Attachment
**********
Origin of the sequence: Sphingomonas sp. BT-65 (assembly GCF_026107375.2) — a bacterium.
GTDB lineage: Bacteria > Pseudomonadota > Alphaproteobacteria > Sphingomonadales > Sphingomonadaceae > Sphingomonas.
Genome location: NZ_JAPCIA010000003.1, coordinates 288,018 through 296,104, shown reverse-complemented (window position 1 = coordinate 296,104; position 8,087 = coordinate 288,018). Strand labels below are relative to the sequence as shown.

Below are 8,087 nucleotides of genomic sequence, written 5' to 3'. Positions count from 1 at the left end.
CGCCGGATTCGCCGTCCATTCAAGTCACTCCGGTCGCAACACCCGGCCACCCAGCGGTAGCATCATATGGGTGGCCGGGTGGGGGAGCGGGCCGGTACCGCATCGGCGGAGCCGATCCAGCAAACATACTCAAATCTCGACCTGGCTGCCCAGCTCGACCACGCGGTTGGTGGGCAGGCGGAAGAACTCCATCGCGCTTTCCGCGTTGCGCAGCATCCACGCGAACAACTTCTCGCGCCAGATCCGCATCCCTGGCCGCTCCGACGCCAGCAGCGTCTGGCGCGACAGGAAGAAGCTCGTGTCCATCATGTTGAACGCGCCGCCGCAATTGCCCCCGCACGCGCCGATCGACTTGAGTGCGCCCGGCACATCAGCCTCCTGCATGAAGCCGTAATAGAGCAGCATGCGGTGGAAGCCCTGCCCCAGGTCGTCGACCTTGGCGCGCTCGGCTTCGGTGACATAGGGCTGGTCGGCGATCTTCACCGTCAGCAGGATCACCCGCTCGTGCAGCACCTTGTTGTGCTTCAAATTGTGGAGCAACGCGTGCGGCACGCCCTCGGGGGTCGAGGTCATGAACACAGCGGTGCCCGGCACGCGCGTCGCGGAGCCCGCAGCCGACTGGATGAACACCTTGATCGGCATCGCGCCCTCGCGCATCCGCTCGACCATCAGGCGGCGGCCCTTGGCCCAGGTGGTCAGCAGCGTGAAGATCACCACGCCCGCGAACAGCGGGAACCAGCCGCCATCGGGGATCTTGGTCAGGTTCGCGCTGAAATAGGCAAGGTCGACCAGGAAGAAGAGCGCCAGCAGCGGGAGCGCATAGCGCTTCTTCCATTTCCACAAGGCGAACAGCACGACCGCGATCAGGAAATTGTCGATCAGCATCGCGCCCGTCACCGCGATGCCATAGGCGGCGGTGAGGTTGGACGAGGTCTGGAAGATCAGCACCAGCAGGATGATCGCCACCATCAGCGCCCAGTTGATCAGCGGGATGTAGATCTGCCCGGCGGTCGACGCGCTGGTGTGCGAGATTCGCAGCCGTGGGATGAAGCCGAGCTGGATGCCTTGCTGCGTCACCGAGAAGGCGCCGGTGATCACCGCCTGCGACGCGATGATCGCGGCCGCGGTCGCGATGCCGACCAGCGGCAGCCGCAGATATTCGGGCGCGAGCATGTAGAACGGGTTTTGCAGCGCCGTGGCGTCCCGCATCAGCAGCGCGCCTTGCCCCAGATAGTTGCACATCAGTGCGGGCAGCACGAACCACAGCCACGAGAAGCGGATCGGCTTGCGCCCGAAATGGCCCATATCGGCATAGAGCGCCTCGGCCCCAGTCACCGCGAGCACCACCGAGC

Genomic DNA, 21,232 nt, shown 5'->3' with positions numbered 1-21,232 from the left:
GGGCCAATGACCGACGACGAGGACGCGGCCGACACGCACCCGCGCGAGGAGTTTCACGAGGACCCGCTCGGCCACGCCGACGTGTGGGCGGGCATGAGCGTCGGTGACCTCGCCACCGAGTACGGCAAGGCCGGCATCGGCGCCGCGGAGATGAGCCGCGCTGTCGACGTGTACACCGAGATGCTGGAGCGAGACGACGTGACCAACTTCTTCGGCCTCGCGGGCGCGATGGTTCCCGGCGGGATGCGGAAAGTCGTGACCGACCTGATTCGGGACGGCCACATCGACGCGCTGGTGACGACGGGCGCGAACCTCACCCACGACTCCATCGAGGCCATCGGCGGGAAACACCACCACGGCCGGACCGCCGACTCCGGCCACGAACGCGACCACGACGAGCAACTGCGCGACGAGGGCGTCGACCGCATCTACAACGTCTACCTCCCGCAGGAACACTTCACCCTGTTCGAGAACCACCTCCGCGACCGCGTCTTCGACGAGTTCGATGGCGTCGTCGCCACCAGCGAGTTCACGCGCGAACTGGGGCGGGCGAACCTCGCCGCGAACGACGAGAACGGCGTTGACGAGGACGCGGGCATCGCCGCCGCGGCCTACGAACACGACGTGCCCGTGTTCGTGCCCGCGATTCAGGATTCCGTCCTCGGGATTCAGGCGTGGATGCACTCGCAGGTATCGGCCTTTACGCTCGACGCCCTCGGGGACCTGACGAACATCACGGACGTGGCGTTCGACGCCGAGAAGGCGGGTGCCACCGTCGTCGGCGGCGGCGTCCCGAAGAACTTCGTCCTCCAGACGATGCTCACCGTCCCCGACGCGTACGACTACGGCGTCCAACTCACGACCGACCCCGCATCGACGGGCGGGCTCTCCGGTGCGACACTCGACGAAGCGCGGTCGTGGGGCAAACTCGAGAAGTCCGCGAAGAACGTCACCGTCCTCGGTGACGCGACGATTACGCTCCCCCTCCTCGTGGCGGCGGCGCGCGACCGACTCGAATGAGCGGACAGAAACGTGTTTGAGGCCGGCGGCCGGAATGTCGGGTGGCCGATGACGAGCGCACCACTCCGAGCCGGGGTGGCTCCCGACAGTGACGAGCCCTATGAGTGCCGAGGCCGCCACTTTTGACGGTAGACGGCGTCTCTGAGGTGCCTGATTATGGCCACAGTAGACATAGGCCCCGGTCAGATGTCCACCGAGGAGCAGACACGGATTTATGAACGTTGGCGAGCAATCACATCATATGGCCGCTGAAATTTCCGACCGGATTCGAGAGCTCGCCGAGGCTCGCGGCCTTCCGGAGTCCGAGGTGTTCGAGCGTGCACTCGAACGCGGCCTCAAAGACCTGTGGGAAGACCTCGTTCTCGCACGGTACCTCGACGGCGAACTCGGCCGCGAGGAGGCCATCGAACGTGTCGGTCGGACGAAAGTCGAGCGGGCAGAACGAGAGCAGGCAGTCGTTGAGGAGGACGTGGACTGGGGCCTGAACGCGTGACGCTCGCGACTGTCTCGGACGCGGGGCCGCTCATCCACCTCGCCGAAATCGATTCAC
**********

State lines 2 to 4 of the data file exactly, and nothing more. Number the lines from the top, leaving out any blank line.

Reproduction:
GTDB lineage: Bacteria > Pseudomonadota > Alphaproteobacteria > Sphingomonadales > Sphingomonadaceae > Sphingomonas.
Genome location: NZ_JAPCIA010000003.1, coordinates 288,018 through 296,104, shown reverse-complemented (window position 1 = coordinate 296,104; position 8,087 = coordinate 288,018). Strand labels below are relative to the sequence as shown.

Below are 8,087 nucleotides of genomic sequence, written 5' to 3'. Positions count from 1 at the left end.